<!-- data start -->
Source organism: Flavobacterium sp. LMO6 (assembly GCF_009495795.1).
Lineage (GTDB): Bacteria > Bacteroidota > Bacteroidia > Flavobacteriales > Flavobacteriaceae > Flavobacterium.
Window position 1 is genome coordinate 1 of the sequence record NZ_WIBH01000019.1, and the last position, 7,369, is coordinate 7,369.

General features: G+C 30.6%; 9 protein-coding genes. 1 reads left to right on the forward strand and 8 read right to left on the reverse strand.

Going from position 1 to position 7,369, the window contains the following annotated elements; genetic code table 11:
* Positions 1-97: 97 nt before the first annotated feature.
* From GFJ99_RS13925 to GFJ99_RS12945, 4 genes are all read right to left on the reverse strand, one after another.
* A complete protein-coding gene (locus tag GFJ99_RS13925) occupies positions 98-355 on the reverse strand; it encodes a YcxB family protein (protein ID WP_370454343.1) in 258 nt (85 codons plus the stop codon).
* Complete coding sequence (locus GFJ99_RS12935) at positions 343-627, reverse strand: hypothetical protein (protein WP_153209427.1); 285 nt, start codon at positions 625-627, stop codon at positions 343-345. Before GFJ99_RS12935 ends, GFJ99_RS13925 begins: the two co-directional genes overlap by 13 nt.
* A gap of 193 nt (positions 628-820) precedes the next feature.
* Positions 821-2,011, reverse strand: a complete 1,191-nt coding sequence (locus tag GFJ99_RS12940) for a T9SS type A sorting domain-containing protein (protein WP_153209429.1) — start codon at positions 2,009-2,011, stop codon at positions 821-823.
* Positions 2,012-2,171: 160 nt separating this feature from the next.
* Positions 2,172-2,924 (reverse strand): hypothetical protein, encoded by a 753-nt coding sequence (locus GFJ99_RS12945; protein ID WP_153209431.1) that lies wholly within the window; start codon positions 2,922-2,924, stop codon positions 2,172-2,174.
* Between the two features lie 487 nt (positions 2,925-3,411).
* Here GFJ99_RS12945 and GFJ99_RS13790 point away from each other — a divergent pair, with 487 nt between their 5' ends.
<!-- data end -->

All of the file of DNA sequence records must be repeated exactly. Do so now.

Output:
Source organism: Flavobacterium sp. LMO6 (assembly GCF_009495795.1).
Lineage (GTDB): Bacteria > Bacteroidota > Bacteroidia > Flavobacteriales > Flavobacteriaceae > Flavobacterium.
Window position 1 is genome coordinate 1 of the sequence record NZ_WIBH01000019.1, and the last position, 7,369, is coordinate 7,369.

General features: G+C 30.6%; 9 protein-coding genes. 1 reads left to right on the forward strand and 8 read right to left on the reverse strand.

Going from position 1 to position 7,369, the window contains the following annotated elements; genetic code table 11:
* Positions 1-97: 97 nt before the first annotated feature.
* From GFJ99_RS13925 to GFJ99_RS12945, 4 genes are all read right to left on the reverse strand, one after another.
* A complete protein-coding gene (locus tag GFJ99_RS13925) occupies positions 98-355 on the reverse strand; it encodes a YcxB family protein (protein ID WP_370454343.1) in 258 nt (85 codons plus the stop codon).
* Complete coding sequence (locus GFJ99_RS12935) at positions 343-627, reverse strand: hypothetical protein (protein WP_153209427.1); 285 nt, start codon at positions 625-627, stop codon at positions 343-345. Before GFJ99_RS12935 ends, GFJ99_RS13925 begins: the two co-directional genes overlap by 13 nt.
* A gap of 193 nt (positions 628-820) precedes the next feature.
* Positions 821-2,011, reverse strand: a complete 1,191-nt coding sequence (locus tag GFJ99_RS12940) for a T9SS type A sorting domain-containing protein (protein WP_153209429.1) — start codon at positions 2,009-2,011, stop codon at positions 821-823.
* Positions 2,012-2,171: 160 nt separating this feature from the next.
* Positions 2,172-2,924 (reverse strand): hypothetical protein, encoded by a 753-nt coding sequence (locus GFJ99_RS12945; protein ID WP_153209431.1) that lies wholly within the window; start codon positions 2,922-2,924, stop codon positions 2,172-2,174.
* Between the two features lie 487 nt (positions 2,925-3,411).
* Here GFJ99_RS12945 and GFJ99_RS13790 point away from each other — a divergent pair, with 487 nt between their 5' ends.